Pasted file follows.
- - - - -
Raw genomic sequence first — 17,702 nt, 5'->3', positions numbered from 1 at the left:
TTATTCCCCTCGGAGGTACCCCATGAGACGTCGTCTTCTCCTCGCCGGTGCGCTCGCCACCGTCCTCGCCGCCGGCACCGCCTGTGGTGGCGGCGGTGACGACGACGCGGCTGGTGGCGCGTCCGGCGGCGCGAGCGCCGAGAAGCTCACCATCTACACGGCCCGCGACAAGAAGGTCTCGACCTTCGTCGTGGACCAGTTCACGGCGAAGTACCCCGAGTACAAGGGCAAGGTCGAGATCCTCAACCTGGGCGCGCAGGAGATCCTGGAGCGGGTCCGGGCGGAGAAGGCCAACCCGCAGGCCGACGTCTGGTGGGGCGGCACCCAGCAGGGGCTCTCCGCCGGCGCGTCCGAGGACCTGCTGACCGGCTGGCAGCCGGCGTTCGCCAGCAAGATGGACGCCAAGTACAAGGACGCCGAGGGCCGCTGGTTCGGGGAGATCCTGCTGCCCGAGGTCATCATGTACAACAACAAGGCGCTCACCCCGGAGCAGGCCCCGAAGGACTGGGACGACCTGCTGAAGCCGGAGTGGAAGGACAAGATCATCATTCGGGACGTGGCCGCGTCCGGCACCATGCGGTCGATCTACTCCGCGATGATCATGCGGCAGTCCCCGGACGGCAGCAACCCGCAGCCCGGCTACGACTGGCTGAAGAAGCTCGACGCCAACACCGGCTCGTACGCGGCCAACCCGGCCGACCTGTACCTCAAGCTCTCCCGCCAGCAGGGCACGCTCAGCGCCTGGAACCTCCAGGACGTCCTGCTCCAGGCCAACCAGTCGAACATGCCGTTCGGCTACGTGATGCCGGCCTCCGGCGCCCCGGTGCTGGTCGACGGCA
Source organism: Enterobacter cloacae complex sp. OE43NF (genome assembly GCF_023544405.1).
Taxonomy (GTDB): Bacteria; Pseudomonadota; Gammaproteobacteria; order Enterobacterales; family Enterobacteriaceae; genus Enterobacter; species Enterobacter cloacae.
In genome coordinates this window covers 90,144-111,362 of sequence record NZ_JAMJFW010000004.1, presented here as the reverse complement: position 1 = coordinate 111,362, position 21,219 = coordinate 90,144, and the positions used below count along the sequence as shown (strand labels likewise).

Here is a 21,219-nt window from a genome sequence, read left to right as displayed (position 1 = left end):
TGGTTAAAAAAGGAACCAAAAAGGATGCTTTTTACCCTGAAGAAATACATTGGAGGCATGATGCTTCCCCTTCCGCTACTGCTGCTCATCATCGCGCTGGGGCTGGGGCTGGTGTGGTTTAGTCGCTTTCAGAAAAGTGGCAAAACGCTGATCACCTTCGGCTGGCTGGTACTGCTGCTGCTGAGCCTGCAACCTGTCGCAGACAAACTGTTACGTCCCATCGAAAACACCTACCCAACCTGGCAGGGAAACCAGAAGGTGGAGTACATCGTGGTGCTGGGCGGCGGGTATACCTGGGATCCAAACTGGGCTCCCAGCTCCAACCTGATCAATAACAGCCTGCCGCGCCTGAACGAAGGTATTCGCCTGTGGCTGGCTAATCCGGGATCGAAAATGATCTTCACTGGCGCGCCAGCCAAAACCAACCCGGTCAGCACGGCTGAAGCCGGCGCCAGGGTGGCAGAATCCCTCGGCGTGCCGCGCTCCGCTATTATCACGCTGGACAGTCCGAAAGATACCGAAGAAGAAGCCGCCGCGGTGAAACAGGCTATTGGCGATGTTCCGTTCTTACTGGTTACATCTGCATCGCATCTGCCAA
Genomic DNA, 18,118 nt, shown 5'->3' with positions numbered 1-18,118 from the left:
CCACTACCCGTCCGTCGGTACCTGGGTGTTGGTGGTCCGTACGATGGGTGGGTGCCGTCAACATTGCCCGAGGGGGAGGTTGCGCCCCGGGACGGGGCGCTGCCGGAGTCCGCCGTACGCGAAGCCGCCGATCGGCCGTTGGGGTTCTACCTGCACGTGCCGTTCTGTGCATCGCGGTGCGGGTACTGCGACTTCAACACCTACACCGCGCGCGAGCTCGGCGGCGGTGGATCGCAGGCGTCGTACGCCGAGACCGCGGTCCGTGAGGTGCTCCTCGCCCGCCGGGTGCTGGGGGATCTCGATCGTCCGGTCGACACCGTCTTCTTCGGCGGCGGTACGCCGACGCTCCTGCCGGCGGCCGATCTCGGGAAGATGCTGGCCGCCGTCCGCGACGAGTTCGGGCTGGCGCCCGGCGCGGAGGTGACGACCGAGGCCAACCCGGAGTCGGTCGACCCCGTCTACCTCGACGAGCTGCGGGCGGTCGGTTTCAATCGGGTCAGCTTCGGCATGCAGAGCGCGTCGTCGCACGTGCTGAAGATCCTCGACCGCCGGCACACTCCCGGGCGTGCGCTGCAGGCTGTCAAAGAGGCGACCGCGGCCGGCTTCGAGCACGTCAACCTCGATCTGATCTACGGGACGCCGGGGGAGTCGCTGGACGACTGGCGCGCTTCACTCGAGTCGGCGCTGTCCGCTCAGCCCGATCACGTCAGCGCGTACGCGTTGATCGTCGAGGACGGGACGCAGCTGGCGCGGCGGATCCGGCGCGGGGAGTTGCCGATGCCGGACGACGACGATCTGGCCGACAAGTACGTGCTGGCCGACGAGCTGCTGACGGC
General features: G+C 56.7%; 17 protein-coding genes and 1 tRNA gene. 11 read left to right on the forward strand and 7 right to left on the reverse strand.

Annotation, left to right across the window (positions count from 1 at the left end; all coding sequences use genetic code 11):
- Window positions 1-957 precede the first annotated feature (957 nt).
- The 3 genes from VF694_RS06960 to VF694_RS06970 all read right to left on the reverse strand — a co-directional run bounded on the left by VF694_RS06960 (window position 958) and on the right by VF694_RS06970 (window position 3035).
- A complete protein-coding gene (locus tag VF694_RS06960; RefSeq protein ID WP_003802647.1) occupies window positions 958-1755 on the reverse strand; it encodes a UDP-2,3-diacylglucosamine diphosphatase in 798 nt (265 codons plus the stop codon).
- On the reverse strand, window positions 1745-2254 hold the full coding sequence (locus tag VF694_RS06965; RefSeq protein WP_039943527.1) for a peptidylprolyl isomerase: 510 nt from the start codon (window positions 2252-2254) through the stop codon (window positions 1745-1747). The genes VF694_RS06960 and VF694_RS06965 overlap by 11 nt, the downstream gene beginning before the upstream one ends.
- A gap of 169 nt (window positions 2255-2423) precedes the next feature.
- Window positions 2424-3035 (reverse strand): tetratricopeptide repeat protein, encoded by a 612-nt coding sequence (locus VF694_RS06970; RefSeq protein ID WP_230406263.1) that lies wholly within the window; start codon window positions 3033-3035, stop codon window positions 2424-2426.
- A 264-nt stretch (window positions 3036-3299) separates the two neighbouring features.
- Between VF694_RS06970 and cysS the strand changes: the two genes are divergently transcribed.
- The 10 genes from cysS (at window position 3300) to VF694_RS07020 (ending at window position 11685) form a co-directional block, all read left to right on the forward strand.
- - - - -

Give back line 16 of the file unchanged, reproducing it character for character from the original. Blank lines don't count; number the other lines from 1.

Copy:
- A gap of 169 nt (window positions 2255-2423) precedes the next feature.